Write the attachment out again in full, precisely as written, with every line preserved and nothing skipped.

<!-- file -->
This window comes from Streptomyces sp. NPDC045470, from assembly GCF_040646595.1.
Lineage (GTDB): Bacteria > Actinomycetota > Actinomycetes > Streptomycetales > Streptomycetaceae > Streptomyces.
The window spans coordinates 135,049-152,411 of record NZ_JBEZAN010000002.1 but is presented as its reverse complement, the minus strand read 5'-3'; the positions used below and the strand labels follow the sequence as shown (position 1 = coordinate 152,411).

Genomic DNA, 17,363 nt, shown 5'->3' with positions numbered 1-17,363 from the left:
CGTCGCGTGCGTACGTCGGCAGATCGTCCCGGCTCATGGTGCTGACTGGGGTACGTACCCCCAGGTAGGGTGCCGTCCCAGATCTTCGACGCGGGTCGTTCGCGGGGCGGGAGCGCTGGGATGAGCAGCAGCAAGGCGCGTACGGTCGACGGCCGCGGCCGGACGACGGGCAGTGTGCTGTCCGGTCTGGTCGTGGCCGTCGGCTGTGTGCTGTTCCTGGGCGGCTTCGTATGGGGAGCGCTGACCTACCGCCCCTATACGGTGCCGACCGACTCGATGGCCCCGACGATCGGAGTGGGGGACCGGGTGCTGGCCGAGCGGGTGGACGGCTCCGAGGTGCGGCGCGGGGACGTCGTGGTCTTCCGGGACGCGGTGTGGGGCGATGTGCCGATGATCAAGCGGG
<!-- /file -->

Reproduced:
This window comes from Streptomyces sp. NPDC045470, from assembly GCF_040646595.1.
Lineage (GTDB): Bacteria > Actinomycetota > Actinomycetes > Streptomycetales > Streptomycetaceae > Streptomyces.
The window spans coordinates 135,049-152,411 of record NZ_JBEZAN010000002.1 but is presented as its reverse complement, the minus strand read 5'-3'; the positions used below and the strand labels follow the sequence as shown (position 1 = coordinate 152,411).

Genomic DNA, 17,363 nt, shown 5'->3' with positions numbered 1-17,363 from the left:
CGTCGCGTGCGTACGTCGGCAGATCGTCCCGGCTCATGGTGCTGACTGGGGTACGTACCCCCAGGTAGGGTGCCGTCCCAGATCTTCGACGCGGGTCGTTCGCGGGGCGGGAGCGCTGGGATGAGCAGCAGCAAGGCGCGTACGGTCGACGGCCGCGGCCGGACGACGGGCAGTGTGCTGTCCGGTCTGGTCGTGGCCGTCGGCTGTGTGCTGTTCCTGGGCGGCTTCGTATGGGGAGCGCTGACCTACCGCCCCTATACGGTGCCGACCGACTCGATGGCCCCGACGATCGGAGTGGGGGACCGGGTGCTGGCCGAGCGGGTGGACGGCTCCGAGGTGCGGCGCGGGGACGTCGTGGTCTTCCGGGACGCGGTGTGGGGCGATGTGCCGATGATCAAGCGGG